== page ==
The House of Commons resumes sitting Sept. 18. One of its first orders of business should be to debate the government’s economic growth strategy, which is failing and needs a rethink.
In the five years to 2019, Canada’s real GDP per capita growth was an anemic 0.5 per cent per annum. Since 2019, it has been the fifth-weakest of 38 OECD countries – and per capita GDP growth has even turned negative over the past year.
For the second quarter of 2023, year-over-year GDP growth was 1.1 per cent. But population growth was 3.1 per cent, the highest since 1957-58, after the Hungarian Revolution and the Suez Crisis. Thus, in per capita terms the Canadian economy is shrinking by 2 per cent year-over-year.
Canada is one of the few advanced countries where real incomes are lower than before the pandemic. Real GDP per person is $55,170, compared with $56,379 in 2019, meaning the economy is generating $1,200 less income per person, or $2,830 less income per household, than it was four years ago.
We estimate Canada will not recover its 2019 income per capita until at least 2027, based on the federal budget’s projections for GDP growth and likely population growth. The OECD forecasts that Canada will be the worst-performing advanced economy over both 2020-30 and 2030-60, with the lowest growth in real GDP per capita. The principal reason is that Canada is expected to rank dead last among OECD countries in productivity growth over most of 2020-60.
Young and aspirational Canadians face 40 years of stagnant average real incomes. The only way to feel confident about future living standards is to avoid looking at the data.
Several of the government’s core policy beliefs are misguided. The first is that freewheeling government spending, untethered by the defined limits of a credible fiscal anchor, is not “consumption” but rather “investment” that raises real incomes. The data say otherwise.
A related belief is that government programs are what entice companies to become more innovative and productive, rather than signals from well-functioning, competitive product markets and discerning customers. The government has relied on households and business taxpayers to fund subsidies for preferred recipients and has massively expanded the bureaucracy without much to show for it other than shrinking the relative size of the private sector. That is a recipe for a low-productivity, low-wage economy.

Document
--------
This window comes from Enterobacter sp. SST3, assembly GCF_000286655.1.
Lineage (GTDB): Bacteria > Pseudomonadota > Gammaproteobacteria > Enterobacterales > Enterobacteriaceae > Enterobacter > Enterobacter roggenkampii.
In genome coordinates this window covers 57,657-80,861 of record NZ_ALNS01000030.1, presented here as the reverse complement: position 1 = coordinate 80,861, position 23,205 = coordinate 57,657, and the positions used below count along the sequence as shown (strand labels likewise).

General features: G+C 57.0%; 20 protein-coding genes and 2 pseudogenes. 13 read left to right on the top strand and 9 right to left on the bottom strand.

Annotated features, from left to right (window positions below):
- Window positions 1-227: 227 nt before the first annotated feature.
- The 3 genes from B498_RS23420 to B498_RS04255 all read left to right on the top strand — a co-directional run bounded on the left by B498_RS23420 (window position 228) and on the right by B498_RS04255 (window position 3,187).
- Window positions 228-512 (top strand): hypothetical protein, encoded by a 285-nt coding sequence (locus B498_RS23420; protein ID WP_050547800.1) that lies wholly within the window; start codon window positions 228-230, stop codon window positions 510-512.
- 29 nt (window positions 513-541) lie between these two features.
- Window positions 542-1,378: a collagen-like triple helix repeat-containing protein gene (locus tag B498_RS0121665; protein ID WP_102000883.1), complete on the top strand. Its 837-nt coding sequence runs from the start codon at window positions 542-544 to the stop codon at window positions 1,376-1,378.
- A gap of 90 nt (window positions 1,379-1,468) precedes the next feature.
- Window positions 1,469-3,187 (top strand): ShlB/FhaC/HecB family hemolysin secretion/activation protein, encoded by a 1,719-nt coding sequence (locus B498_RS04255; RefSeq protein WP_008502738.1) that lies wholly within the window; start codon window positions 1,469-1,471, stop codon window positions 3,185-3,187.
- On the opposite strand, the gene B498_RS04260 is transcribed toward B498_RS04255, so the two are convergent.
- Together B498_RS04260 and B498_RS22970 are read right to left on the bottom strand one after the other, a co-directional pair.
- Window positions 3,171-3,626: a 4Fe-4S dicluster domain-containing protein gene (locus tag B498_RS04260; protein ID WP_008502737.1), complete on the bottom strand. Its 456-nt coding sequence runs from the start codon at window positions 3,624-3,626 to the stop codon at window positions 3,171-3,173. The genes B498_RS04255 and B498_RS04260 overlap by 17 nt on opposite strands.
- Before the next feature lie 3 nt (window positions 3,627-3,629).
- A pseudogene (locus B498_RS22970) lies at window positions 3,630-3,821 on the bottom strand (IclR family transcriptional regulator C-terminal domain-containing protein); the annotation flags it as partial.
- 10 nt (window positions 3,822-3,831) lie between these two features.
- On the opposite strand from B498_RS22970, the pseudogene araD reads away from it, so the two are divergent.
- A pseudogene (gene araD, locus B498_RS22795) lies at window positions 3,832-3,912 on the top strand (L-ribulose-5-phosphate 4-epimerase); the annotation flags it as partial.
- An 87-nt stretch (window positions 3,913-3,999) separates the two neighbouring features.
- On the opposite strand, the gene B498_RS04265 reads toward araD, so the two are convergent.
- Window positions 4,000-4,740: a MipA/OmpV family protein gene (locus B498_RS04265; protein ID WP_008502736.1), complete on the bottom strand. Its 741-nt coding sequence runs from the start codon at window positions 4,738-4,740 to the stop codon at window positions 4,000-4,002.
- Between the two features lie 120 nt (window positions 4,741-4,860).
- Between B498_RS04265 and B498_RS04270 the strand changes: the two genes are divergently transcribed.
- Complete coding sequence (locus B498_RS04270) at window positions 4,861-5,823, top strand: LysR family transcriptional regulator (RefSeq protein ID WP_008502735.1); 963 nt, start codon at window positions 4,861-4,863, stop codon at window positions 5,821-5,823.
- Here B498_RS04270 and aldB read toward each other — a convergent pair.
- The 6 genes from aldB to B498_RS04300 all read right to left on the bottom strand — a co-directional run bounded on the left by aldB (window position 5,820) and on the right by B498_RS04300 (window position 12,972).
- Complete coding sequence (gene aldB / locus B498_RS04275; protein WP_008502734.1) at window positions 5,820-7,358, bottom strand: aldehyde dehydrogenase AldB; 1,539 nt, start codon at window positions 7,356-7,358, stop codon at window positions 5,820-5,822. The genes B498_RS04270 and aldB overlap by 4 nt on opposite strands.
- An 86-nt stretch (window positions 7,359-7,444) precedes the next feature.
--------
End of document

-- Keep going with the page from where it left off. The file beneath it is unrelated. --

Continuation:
A third belief is that “ever-increasing” immigration is an economic panacea. The academic literature overwhelmingly finds that the level of immigration has a negligible or neutral overall impact on indicators that determine a country’s living standards: labour productivity, real wages, the employment rate, the population’s age structure and, crucially, GDP per capita.
Ramping up immigration to fill low-wage jobs instantly increases demand for things that take years to build, such as housing (especially rentals), roads, schools and hospitals. We have no idea how provinces and municipalities can be expected to quickly address the needs of 800,000 extra temporary residents arriving in the past two years – people they did not know were coming – along with 920,000 additional permanent residents. Our concern is compounded by the revelation that Statistics Canada has undercounted – by one million – the number of temporary residents already here. The federal government’s immigration strategy is like believing Christmas dinner will be made easier if you invite more people because they can help with the washing up.
“It ain’t what you don’t know that gets you into trouble, it’s what you know for sure that just ain’t so,” wrote Mark Twain. Demonstrably, federal policies are yielding “prosperity-free” economic growth.
We believe Canada needs an economic policy agenda focused on raising average living standards. The country would benefit from modest (and co-ordinated) fiscal and monetary policy restraint to dampen inflation, alongside a productivity-focused agenda to expand the economy’s supply-side capacity, expedite business investment and innovation, scale domestic firms and ensure Canada can supply the world with responsibly produced natural resources and manufactured goods.
This will require overdue reforms to our inefficient tax and regulatory systems. Such a policy agenda would aim to cool demand and enhance supply, bringing them into balance. Critically, this would lift rather than reduce or stagnate average real incomes, as is happening under the federal government’s current approach.
As published in The Globe and Mail.